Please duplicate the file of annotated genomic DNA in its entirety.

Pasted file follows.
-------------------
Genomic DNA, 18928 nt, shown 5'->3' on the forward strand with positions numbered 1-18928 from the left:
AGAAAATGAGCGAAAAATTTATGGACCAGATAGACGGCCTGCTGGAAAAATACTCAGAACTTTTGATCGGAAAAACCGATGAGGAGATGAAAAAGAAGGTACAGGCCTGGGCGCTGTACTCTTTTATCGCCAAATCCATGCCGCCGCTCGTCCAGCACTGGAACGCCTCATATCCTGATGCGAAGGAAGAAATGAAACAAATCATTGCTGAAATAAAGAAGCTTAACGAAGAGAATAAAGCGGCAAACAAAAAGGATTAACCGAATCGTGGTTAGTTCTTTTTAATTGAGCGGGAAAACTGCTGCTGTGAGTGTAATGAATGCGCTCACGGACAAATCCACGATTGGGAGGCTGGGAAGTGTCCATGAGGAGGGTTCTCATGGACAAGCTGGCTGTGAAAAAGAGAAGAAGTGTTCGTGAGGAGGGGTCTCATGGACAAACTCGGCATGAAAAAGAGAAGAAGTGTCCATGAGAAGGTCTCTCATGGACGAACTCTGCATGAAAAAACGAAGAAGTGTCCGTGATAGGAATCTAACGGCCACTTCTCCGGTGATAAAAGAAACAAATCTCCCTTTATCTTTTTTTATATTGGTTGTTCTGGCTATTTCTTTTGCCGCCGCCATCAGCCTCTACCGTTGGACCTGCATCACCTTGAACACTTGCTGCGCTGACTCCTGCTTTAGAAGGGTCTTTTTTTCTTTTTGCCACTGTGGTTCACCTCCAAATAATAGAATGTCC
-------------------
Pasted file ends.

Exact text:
Genomic DNA, 18928 nt, shown 5'->3' on the forward strand with positions numbered 1-18928 from the left:
AGAAAATGAGCGAAAAATTTATGGACCAGATAGACGGCCTGCTGGAAAAATACTCAGAACTTTTGATCGGAAAAACCGATGAGGAGATGAAAAAGAAGGTACAGGCCTGGGCGCTGTACTCTTTTATCGCCAAATCCATGCCGCCGCTCGTCCAGCACTGGAACGCCTCATATCCTGATGCGAAGGAAGAAATGAAACAAATCATTGCTGAAATAAAGAAGCTTAACGAAGAGAATAAAGCGGCAAACAAAAAGGATTAACCGAATCGTGGTTAGTTCTTTTTAATTGAGCGGGAAAACTGCTGCTGTGAGTGTAATGAATGCGCTCACGGACAAATCCACGATTGGGAGGCTGGGAAGTGTCCATGAGGAGGGTTCTCATGGACAAGCTGGCTGTGAAAAAGAGAAGAAGTGTTCGTGAGGAGGGGTCTCATGGACAAACTCGGCATGAAAAAGAGAAGAAGTGTCCATGAGAAGGTCTCTCATGGACGAACTCTGCATGAAAAAACGAAGAAGTGTCCGTGATAGGAATCTAACGGCCACTTCTCCGGTGATAAAAGAAACAAATCTCCCTTTATCTTTTTTTATATTGGTTGTTCTGGCTATTTCTTTTGCCGCCGCCATCAGCCTCTACCGTTGGACCTGCATCACCTTGAACACTTGCTGCGCTGACTCCTGCTTTAGAAGGGTCTTTTTTTCTTTTTGCCACTGTGGTTCACCTCCAAATAATAGAATGTCC